Milliken & Co. et al., Respondents v. Consolidated Edison Company of New York, Inc., Appellant, and City of New York et al., Respondents. (And a Third-Party Action.), 84 N.Y.2d 469 (1994)
Cite as: Milliken & Co. et al. v. Consolidated Edison Co. of NY, Inc., 84 N.Y.2d 469 (1994), NYLJ 1202578801965, at *1 (Ct. of App., NY, Decided December 1, 1994)
Before: Ch.J Kaye and J.J Simons, Titone, Smith, Levine and Ciparick Concur.
Decided: December 1, 1994
Gold Mills, Inc., Respondent v. City of New York et al., Respondents, and Consolidated Edison Company of New York, Inc., Appellant. (And a Third-Party Action.) (Action No. 2.), 644 N.E.2d 268.
I.S.K. Manhattan, Inc., Doing Business as McDonald's #2276, et al., Respondents v. City of New York et al., Respondents, and Consolidated Edison Company of New York, Inc., Appellant. (And Third-and Fourth-Party Actions.) (Action No. 3.), 619 N.Y.S.2d 686.
Maura A. Kilroy, New York City, and Richard W. Babinecz for appellant in the first, second and third above-entitled actions.
Paul A. Crotty, Corporation Counsel of New York City (Michael McLoughlin and Stephen J. McGrath of counsel), for City of New York, respondent in the first, second and third aboveentitled actions.
Kornstein Veisz & Wexler, New York City (Joel Bossom, Marvin Wexler, Lawrence C. Fox and Emily Rosdeitcher of counsel), and Stuart S. Sherman for Empire City Subway Company (Limited) and another, respondents in the first, second and third above-entitled actions.
Wien, Malkin & Bettex, New York City (Douglas D. Aronin and Eli R. Mattioli of counsel), and Smith, Mazure, Director, Wilkins Young, Yagerman & Tarallo, P. C., for HelmsleySpear, Inc., and others, respondents in the first, second and third above-entitled actions.
Gair, Gair, Conason Steigman & Mackauf, New York City (Rhonda E. Kay of counsel), for Milliken & Co. and others, respondents in the first and second above-entitled actions.
Bigham Englar Jones & Houston, New York City (James J. Taylor and Elaine P. Chryssochoos of counsel), for I.S.K. Manhattan, Inc., and others, respondents in the third above-entitled action.
Huber Lawrence & Abell, New York City (John D. Draghi and Michael Zaitz of counsel), for Central Hudson Gas & Electric Corporation and others, amici curiae, in the first, second and third above-entitled actions.
In early August 1983, over 11 years ago, an underground Water Main burst near 38th Street and 7th Avenue in Manhattan. The unleashed waters flooded the subbasement of the Navarre Building at 500-512 Seventh Avenue, where Consolidated Edison maintained an electricity supply substation. A fire broke out in the subbasement when the waters seeped into the substation and came into contact with Con Edison's electrical equipment. The fire engulfed the substation, causing extensive damage which disrupted the flow and supply of electricity to most of the Manhattan "Garment Center" for four days. The disaster occurred during the biannual "Buyers Week," when merchandisers from all over the world were in New York City to visit fashion showrooms, to examine merchandise and to place orders for lines of goods for future seasons.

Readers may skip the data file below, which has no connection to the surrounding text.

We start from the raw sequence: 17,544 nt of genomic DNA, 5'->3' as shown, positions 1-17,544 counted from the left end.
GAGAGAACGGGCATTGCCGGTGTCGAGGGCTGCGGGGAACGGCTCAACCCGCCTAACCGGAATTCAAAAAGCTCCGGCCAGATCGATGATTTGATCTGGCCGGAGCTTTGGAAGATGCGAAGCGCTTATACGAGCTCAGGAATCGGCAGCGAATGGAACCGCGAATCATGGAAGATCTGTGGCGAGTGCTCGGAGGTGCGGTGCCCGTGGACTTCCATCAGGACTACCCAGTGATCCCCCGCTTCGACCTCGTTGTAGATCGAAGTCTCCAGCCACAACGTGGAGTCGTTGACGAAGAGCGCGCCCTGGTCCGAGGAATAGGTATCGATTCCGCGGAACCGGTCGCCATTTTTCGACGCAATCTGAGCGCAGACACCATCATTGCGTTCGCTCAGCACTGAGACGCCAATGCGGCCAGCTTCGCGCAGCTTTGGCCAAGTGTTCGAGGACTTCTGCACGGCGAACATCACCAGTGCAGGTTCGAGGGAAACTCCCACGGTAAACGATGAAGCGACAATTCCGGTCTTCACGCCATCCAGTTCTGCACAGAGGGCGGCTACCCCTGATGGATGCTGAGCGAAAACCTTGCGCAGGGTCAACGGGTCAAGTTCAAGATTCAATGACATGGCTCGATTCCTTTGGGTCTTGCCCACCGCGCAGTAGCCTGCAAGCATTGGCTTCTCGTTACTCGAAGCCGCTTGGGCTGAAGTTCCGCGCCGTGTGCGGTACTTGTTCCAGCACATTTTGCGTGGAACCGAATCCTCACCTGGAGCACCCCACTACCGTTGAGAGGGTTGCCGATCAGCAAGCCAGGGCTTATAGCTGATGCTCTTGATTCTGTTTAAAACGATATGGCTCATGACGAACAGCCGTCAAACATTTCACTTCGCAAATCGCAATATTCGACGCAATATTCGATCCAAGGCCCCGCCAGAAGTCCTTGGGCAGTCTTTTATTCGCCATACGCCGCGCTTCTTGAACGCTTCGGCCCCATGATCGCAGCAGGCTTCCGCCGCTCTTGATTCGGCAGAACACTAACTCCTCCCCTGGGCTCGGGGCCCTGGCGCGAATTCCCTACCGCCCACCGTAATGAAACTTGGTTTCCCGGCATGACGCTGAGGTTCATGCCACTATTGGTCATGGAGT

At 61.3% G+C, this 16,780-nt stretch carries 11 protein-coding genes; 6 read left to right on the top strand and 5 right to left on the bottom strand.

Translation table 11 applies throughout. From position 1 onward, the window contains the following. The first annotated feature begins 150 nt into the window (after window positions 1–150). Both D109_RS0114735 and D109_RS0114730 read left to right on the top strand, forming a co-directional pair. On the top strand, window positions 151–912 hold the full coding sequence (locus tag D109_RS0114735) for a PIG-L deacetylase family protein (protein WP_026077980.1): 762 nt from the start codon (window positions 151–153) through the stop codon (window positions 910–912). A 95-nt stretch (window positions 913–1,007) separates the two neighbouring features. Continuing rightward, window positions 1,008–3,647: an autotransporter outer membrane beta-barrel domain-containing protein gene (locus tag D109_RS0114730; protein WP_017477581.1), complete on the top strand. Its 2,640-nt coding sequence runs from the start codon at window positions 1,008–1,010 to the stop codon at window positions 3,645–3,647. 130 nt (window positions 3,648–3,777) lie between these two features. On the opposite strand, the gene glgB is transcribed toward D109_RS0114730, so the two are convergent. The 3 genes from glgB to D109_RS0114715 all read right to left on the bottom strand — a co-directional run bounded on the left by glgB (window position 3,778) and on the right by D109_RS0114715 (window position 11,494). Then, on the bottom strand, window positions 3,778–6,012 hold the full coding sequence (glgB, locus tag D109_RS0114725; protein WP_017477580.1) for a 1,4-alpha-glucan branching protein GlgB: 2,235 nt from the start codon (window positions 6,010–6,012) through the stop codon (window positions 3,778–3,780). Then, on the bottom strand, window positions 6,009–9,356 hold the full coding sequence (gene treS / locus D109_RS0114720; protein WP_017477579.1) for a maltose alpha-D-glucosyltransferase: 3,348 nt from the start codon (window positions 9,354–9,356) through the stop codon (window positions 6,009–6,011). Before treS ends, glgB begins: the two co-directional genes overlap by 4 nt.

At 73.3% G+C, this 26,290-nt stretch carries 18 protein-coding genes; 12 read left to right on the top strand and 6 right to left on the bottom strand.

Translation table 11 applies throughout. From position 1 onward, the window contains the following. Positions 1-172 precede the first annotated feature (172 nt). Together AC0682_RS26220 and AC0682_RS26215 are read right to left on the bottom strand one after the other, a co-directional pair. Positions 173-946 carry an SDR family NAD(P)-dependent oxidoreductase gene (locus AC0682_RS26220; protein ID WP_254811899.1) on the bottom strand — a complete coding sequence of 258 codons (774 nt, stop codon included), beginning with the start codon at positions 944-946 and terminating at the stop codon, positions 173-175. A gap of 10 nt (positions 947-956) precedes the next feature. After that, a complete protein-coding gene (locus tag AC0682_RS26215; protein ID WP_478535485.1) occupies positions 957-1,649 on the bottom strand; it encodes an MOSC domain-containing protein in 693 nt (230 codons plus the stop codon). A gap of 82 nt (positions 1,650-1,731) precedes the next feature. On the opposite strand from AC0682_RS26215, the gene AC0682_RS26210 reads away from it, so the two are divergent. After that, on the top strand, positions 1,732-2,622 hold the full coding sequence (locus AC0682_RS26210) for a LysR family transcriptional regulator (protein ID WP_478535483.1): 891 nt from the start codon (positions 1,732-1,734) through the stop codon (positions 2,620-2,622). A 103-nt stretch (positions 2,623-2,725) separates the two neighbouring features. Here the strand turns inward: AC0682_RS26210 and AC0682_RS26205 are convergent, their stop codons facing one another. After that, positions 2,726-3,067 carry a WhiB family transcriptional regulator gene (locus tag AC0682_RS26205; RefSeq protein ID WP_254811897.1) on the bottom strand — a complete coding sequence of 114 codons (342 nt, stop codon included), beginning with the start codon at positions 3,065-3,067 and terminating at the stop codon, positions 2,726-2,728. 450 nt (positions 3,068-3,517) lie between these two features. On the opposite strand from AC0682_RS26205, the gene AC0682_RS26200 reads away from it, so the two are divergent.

Alleging various acts of negligence, some 200 Garment Center businesses brought over 50 lawsuits against Con Edison, the owners and managing agents of the Navarre Building ("real estate" defendants), the City of New York, Empire City Subway Company and New York Telephone. This group of plaintiffs included those who did have and those who did not have a direct contractual relationship with the appellant utility. The claims of those plaintiffs having a direct contractual relationship with appellant Con Edison are not the subject of this appeal.
Before this Court are the claims of the commercial tenants of the Navarre Building and of other Garment Center properties who had no direct contractual relationship with Con Edison. These noncontract customer claims were reinstated by the Appellate Division after Supreme Court dismissed them. These tenants sued, claiming a connected duty relationship with Con Edison by virtue of their lease agreements, which obligated them to pay an apportioned share of the electricity expenses to the direct contracting entities, their landlords.
Among these noncontractually related plaintiffs are those who alleged physical damages and associated economic losses, as well as those who asserted only pure economic losses, such as lost profits, overhead expenses, and out-of-pocket expenses resulting from their inability to conduct business during "Buyers Week." These noncontract plaintiffs' claims are the sole subjects of this narrow certified question appeal.*